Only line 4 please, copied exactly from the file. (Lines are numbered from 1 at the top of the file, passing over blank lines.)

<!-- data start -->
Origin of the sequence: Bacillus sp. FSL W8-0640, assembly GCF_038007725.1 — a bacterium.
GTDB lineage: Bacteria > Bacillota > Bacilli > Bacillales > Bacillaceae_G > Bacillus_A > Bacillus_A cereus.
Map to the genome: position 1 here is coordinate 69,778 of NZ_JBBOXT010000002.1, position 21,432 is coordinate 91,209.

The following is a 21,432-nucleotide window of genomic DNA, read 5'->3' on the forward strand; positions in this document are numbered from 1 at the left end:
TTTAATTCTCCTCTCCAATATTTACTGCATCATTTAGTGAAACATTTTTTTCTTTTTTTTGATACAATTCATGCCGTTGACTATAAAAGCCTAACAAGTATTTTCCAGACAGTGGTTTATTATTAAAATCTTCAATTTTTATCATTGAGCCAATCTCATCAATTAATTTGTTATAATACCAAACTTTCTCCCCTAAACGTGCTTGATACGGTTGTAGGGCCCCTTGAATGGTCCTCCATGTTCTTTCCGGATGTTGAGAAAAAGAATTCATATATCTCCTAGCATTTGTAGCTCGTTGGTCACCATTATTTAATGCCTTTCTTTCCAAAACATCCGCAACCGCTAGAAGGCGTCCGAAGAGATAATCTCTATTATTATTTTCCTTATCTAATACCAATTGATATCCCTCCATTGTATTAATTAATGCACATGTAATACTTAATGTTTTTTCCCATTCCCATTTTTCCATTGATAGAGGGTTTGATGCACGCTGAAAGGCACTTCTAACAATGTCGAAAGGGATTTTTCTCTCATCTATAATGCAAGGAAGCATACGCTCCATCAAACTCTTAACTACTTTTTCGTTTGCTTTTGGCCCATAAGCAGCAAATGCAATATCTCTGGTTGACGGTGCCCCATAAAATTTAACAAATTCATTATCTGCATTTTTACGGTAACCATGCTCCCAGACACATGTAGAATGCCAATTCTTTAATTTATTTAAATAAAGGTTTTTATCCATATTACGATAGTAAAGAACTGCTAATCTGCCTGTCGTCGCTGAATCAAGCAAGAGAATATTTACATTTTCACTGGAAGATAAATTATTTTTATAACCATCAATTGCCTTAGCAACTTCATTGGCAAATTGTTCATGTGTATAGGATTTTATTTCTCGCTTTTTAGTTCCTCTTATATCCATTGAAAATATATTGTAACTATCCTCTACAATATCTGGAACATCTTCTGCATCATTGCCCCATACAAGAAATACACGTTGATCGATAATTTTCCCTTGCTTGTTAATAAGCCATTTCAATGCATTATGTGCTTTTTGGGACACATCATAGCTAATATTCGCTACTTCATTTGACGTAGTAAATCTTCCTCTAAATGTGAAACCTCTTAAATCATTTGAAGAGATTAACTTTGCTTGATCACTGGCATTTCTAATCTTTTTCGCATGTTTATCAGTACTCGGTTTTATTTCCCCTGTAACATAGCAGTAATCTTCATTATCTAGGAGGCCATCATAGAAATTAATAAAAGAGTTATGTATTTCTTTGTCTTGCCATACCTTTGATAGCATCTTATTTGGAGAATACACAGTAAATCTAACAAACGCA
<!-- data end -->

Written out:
The following is a 21,432-nucleotide window of genomic DNA, read 5'->3' on the forward strand; positions in this document are numbered from 1 at the left end: